I have noticed that many students in Singapore converse only in English.
It causes me to wonder if our mother tongues have all been reduced to just examination subjects.
This is of concern. In the light of Asia's resurgence, are we pitching our sails right to catch the wind of change, vis-a-vis our language policies?
English has served us well as a language for commerce and technology, but our grasp of the other languages seems less adequate in plugging us into the new realities of the future.
Language is more than a code. It communicates customs and habits through the nuances embedded in it. Speaking the same language helps to strike instant rapport even between strangers, and enables people to understand and be understood by each other quickly.
Asean's 625 million inhabitants speak a myriad of tongues. Together with India and China, the region easily makes up half the world's population. Its potential is beckoning and it is imperative that we prepare ourselves to tap the Asian market.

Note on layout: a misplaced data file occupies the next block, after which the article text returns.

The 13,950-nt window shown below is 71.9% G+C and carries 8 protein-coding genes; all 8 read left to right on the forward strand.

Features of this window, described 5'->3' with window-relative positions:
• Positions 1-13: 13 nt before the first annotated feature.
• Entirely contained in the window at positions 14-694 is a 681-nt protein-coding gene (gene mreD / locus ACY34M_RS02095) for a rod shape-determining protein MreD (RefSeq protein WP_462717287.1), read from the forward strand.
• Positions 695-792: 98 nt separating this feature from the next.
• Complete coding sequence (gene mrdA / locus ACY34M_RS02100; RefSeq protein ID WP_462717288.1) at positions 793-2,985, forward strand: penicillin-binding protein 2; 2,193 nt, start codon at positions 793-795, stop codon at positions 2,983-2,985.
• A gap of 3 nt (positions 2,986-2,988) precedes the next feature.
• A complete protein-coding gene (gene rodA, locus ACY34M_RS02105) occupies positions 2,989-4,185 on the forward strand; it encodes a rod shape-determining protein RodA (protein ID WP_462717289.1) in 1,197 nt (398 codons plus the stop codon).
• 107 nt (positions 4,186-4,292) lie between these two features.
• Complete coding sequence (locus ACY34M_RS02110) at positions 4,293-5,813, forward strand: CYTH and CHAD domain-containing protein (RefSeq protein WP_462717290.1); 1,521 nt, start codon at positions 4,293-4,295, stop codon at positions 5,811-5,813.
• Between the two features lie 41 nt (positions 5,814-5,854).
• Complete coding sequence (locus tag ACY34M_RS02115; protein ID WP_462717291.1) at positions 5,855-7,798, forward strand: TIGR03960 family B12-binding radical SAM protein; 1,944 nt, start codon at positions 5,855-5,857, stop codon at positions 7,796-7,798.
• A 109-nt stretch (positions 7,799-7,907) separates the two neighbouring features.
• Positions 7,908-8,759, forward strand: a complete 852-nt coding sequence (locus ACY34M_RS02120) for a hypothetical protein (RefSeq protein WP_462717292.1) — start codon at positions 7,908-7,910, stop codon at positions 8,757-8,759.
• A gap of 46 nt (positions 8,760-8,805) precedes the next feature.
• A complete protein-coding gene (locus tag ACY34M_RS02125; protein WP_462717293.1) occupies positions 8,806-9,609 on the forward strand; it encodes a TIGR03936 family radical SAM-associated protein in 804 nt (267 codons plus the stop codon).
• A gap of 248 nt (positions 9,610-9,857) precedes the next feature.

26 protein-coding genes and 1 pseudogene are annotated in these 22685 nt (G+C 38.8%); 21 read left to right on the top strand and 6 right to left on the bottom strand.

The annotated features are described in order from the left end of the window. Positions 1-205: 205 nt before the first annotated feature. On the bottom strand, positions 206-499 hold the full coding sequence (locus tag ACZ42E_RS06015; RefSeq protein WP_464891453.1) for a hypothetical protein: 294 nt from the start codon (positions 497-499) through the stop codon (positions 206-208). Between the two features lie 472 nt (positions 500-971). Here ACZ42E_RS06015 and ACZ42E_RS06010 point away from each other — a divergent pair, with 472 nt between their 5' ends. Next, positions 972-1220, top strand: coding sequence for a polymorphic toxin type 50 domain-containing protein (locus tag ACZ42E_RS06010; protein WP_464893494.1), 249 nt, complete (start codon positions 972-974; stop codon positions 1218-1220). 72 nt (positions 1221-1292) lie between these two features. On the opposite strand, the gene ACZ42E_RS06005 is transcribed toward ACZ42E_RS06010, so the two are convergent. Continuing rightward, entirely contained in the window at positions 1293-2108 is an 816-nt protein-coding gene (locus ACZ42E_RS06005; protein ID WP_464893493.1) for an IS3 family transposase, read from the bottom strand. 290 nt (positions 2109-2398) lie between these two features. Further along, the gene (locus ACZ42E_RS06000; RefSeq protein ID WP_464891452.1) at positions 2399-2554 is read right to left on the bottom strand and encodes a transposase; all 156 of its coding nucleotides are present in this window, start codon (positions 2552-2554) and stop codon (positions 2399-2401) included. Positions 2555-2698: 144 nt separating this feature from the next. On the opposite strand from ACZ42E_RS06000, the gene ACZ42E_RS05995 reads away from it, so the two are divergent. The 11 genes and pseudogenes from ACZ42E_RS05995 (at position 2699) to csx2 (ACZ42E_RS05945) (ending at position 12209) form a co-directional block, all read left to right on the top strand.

While English has kept us ahead, this competitive advantage may be eroded as our Asian counterparts focus on English to complement their already strong mother tongues. They will be quicker in understanding contracts and conducting negotiations outside the English domain.
Perhaps we can design a track that coaches students in the various languages' official terms used in commerce, science and technology from an early age.
The focus should be on enabling them to experience alternative cultures in Asia through extended cultural immersion programmes abroad.
This would allow them to better grasp how others think, and network with future leaders. They could form the backbone of leaders in different disciplines, with Asian perspectives on geopolitics, the economy and diplomacy.
A rethink of our language policy is timely, if not urgent.
We will have to bear the blame if we fail to prepare our young for their future, which will be starkly different from ours.
Lee Teck Chuan